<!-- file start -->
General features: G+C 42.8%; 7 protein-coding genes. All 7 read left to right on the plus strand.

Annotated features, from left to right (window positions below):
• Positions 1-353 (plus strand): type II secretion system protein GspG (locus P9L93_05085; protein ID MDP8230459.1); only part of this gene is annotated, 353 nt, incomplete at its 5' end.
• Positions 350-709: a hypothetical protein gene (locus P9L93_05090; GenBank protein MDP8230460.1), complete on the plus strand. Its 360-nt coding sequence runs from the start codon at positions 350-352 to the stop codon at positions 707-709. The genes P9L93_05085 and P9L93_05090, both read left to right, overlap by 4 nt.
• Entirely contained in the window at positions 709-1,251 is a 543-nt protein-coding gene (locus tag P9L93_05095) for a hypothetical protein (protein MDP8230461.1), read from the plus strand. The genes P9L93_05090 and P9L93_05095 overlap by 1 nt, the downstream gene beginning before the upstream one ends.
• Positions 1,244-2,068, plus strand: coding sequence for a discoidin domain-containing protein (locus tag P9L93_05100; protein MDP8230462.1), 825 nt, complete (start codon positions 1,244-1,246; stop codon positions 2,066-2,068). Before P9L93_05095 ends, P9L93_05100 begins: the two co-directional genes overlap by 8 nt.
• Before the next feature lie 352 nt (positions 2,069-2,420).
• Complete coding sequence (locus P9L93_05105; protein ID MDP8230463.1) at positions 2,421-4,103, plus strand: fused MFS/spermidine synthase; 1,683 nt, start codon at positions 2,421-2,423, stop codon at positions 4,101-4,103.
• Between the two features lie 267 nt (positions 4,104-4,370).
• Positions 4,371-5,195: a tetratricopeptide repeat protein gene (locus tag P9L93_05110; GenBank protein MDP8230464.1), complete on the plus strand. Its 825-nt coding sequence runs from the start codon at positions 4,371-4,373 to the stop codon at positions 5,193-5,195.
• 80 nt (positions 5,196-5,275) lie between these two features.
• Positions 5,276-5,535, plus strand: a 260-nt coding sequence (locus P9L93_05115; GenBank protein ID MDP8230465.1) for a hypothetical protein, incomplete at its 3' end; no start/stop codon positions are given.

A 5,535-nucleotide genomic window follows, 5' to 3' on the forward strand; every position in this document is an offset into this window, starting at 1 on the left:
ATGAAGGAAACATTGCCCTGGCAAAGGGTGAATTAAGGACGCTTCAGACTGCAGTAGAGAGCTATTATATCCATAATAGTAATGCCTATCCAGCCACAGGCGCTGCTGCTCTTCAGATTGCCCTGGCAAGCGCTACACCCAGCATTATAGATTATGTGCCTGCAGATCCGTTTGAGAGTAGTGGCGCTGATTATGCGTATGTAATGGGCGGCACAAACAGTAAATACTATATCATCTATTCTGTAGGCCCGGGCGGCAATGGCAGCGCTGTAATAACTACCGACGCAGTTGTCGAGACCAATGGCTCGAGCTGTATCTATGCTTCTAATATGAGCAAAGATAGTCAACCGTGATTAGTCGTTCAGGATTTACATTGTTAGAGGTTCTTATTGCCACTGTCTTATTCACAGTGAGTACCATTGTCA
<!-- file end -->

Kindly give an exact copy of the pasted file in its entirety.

General features: G+C 42.8%; 7 protein-coding genes. All 7 read left to right on the plus strand.

Annotated features, from left to right (window positions below):
• Positions 1-353 (plus strand): type II secretion system protein GspG (locus P9L93_05085; protein ID MDP8230459.1); only part of this gene is annotated, 353 nt, incomplete at its 5' end.
• Positions 350-709: a hypothetical protein gene (locus P9L93_05090; GenBank protein MDP8230460.1), complete on the plus strand. Its 360-nt coding sequence runs from the start codon at positions 350-352 to the stop codon at positions 707-709. The genes P9L93_05085 and P9L93_05090, both read left to right, overlap by 4 nt.
• Entirely contained in the window at positions 709-1,251 is a 543-nt protein-coding gene (locus tag P9L93_05095) for a hypothetical protein (protein MDP8230461.1), read from the plus strand. The genes P9L93_05090 and P9L93_05095 overlap by 1 nt, the downstream gene beginning before the upstream one ends.
• Positions 1,244-2,068, plus strand: coding sequence for a discoidin domain-containing protein (locus tag P9L93_05100; protein MDP8230462.1), 825 nt, complete (start codon positions 1,244-1,246; stop codon positions 2,066-2,068). Before P9L93_05095 ends, P9L93_05100 begins: the two co-directional genes overlap by 8 nt.
• Before the next feature lie 352 nt (positions 2,069-2,420).
• Complete coding sequence (locus P9L93_05105; protein ID MDP8230463.1) at positions 2,421-4,103, plus strand: fused MFS/spermidine synthase; 1,683 nt, start codon at positions 2,421-2,423, stop codon at positions 4,101-4,103.
• Between the two features lie 267 nt (positions 4,104-4,370).
• Positions 4,371-5,195: a tetratricopeptide repeat protein gene (locus tag P9L93_05110; GenBank protein MDP8230464.1), complete on the plus strand. Its 825-nt coding sequence runs from the start codon at positions 4,371-4,373 to the stop codon at positions 5,193-5,195.
• 80 nt (positions 5,196-5,275) lie between these two features.
• Positions 5,276-5,535, plus strand: a 260-nt coding sequence (locus P9L93_05115; GenBank protein ID MDP8230465.1) for a hypothetical protein, incomplete at its 3' end; no start/stop codon positions are given.

A 5,535-nucleotide genomic window follows, 5' to 3' on the forward strand; every position in this document is an offset into this window, starting at 1 on the left:
ATGAAGGAAACATTGCCCTGGCAAAGGGTGAATTAAGGACGCTTCAGACTGCAGTAGAGAGCTATTATATCCATAATAGTAATGCCTATCCAGCCACAGGCGCTGCTGCTCTTCAGATTGCCCTGGCAAGCGCTACACCCAGCATTATAGATTATGTGCCTGCAGATCCGTTTGAGAGTAGTGGCGCTGATTATGCGTATGTAATGGGCGGCACAAACAGTAAATACTATATCATCTATTCTGTAGGCCCGGGCGGCAATGGCAGCGCTGTAATAACTACCGACGCAGTTGTCGAGACCAATGGCTCGAGCTGTATCTATGCTTCTAATATGAGCAAAGATAGTCAACCGTGATTAGTCGTTCAGGATTTACATTGTTAGAGGTTCTTATTGCCACTGTCTTATTCACAGTGAGTACCATTGTCA